TCS Daily

Is Friendster the New TIA?

By Sonia Arrison - January 7, 2004 12:00 AM

The idea of centralizing data to find patterns and links among people is no longer limited to governments or corporations. Individuals are now getting into the game with "social networking" web sites, the hottest thing in Silicon Valley.

Friendster, Ryze, Linked-in, Tribe.Net, Yafro, Plaxo, and Spoke are a networker's dream but a privacy-hawk's nightmare. These sites are aggregating information, provided by people themselves, that could prove almost as useful as a Total Information Awareness (TIA) program to government snoops.

Government and corporate databases contain a good deal of information and, if put together like the Pentagon wanted to do with TIA (which was re-named "Terrorist" Information Awareness), can paint a fairly accurate picture of someone's life.

After public uproar about the possibility of a government-created central database containing loads of information on innocent people, Congress cancelled funding for TIA. Undeterred, law enforcement is now working with the private sector to gather data.

With a $12 million dollar federal grant and co-operation from the Florida Department of Law Enforcement, a company called Seisint is working on a system named MATRIX (Multistate Anti-Terrorism Information Exchange) to compile an electronic dossier on every person in the nation. It's both worrisome and natural that this is taking place. Worrisome, because government has a history of misusing sensitive data and natural because technological advances combined with desperation to catch terrorists mean that law enforcement will gather as much data as possible.

I joined Friendster, Ryze, Linked-in, Tribe.Net, Yafro, Plaxo and Spoke and stand amazed at the amount of data they hold. If social networking sites continue with the success they've had over the last year, Scott McNealy's quip "you have zero privacy anyway, so get over it," will be as true as the maxim that knowledge is power.

Personal associations, business contacts, address books, email communications, photos, hobbies, favorite books, music, interests, thoughts, even what I'm looking to buy in the classifieds -- it's all online. Since individuals put it there, the data is likely to be accurate. But why would one upload all this personal data?

The answer is easy -- not only do humans want convenience (being able to get your address book from anywhere), but as Mark Pincus, CEO of, told me "people want to socialize online." It was perhaps only a matter of time before advancing technologies had a significant impact on personal networking. But what about the privacy concerns?

As it happens, many of America's privacy advocates are using these services. Some of them are connected to me through these networks and can be seen by my friends, whom they may or may not know. It goes to show that even privacy activists sometimes value communication more than privacy. But it's possible they might change their minds, particularly if FBI agents were to convince one of the social networking sites that it's their national duty to share information on users.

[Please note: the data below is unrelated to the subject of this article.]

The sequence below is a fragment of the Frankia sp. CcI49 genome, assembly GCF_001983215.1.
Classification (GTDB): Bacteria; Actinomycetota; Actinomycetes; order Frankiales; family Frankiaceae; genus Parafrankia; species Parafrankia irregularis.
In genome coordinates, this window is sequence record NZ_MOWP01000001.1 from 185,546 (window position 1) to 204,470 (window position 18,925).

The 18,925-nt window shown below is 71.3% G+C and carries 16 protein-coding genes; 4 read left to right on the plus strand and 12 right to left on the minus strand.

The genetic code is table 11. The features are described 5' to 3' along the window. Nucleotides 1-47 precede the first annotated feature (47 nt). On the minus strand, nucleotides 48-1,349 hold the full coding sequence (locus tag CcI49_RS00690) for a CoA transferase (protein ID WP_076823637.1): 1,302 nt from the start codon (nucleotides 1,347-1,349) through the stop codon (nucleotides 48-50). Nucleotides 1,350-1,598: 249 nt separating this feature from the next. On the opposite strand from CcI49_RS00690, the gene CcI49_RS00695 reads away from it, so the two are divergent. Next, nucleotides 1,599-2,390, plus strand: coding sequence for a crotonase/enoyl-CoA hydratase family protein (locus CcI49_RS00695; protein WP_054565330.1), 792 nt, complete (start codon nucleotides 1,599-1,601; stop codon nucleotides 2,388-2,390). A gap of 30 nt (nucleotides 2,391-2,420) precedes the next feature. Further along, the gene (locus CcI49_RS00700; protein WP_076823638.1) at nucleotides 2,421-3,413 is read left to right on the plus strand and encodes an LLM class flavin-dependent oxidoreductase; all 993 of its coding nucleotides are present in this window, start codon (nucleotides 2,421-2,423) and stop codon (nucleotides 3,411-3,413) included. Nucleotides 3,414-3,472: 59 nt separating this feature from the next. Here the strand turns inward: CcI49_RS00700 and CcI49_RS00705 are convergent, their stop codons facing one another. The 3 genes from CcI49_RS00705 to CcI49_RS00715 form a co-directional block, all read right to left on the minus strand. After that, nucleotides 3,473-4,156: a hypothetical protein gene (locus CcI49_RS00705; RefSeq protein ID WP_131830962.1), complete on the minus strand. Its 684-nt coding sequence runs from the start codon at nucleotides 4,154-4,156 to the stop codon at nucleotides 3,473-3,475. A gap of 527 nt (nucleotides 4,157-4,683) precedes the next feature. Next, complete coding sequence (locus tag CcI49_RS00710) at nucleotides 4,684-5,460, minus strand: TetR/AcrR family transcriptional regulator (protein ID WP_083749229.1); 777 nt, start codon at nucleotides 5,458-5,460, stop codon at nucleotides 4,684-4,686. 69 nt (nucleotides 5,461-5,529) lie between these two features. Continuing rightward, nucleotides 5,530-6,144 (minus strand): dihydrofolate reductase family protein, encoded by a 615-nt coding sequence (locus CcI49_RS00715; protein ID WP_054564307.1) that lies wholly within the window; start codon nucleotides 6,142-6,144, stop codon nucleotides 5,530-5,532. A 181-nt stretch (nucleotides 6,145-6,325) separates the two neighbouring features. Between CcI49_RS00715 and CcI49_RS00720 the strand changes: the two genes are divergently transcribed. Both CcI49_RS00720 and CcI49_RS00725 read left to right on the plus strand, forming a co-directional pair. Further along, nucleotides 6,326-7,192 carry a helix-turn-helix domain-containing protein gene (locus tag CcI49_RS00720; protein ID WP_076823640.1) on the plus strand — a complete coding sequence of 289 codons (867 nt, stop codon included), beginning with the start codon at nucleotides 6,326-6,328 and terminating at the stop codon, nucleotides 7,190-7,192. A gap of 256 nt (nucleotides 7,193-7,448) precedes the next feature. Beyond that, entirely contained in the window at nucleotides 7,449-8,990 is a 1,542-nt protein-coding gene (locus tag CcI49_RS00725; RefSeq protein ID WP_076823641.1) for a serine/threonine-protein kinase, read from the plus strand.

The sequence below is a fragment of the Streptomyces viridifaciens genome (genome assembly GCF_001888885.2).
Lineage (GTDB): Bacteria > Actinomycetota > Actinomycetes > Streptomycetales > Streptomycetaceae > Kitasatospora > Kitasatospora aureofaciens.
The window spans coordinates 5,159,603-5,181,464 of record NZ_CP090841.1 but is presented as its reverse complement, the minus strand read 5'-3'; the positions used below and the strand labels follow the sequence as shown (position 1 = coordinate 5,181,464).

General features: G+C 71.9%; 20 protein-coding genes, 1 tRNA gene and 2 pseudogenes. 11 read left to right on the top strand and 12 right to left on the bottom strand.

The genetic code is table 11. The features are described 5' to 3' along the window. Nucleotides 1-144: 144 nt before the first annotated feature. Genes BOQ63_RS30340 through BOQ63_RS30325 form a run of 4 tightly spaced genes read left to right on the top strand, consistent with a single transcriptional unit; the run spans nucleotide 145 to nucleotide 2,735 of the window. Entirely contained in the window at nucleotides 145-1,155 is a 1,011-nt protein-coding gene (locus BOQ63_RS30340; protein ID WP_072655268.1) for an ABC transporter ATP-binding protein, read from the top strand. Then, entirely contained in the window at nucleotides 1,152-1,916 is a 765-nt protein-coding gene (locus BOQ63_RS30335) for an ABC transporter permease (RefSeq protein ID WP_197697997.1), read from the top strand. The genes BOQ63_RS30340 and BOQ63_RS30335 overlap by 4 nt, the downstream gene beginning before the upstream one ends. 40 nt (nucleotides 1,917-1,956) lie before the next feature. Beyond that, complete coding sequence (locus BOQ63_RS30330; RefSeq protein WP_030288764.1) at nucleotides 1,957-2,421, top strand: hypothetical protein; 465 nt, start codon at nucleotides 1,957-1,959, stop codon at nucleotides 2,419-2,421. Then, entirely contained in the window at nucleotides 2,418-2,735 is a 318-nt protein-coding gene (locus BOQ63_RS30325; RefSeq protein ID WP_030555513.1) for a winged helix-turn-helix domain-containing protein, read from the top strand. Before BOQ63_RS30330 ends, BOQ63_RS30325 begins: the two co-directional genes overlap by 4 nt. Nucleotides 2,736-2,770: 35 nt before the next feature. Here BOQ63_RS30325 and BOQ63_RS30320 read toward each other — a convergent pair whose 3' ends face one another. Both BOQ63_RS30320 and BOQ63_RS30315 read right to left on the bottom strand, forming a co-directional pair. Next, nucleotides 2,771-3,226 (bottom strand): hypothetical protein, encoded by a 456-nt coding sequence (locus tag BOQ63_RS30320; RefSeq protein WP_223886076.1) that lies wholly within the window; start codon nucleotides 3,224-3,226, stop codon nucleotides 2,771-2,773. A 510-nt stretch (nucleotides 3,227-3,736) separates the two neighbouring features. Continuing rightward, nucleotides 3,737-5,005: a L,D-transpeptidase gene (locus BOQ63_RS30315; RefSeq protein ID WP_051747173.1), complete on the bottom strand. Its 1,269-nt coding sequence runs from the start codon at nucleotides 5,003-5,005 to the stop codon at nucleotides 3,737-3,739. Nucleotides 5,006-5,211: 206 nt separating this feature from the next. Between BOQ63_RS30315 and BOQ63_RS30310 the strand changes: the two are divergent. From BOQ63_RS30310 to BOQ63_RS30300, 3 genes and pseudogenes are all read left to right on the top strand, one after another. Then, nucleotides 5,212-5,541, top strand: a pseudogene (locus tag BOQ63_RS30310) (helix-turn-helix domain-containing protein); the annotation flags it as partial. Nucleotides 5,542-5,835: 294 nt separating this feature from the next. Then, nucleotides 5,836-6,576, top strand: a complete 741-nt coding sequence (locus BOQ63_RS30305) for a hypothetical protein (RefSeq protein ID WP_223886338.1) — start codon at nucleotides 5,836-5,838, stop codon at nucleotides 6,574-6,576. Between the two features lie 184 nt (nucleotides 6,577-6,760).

For his part, Pincus said he wouldn't release data to federal agents without a warrant. Friendster representatives echoed that stance. Perhaps the recent controversy over an Army contactor's use of Jet Blue passenger data is enough to scare corporate types away from co-operating with government meddling out of patriotism, but once the data's there, it can be used.

FBI agents could log on to Friendster as "Fraudsters" (people pretending to be someone they're not) or eventually some sort of monitoring software could be forcibly installed to gather data, like the FBI's Carnivore box that is installed at ISPs to monitor email traffic.

With the existence of government, corporate, and now individual-created databases, the answer to the future of privacy is fairly clear - there will be less of it. But as sites like Friendster and show, less privacy is a choice of many, indicating a more relevant question: how data centers affect our liberties.

It's not the exposure of information that matters as much as who is using it and how. Government is different from corporate and personal contacts in that it has a monopoly on force, so it must be carefully monitored or restricted. The way to secure liberty is through limits put on government by a free people who pay attention and continue to be outraged at schemes like the TIA, the MATRIX system, and other plans to monitor Americans.

As a recent Markle Foundation report said, "government should not have routine access to personally identifying information even if it is widely available to the public." And restrictions that are put on government use of data should be enforced.

For instance, a new program to track visitors to the U.S. with fingerprints was almost deployed without a privacy assessment, as required by the E-Government Act of 2002. Sen. Joseph Lieberman brought this problem to the public's attention, but had he not done so, the matter could have disappeared, allowing America to slip towards a place where governments find it easier to use data for purposes other than reasonable law enforcement.

Liberty, as Alexis de Tocqueville noted, resides in the spirit of the people. If American culture continues to support individual rights and reject big brother, it won't matter how much personal information is out there.


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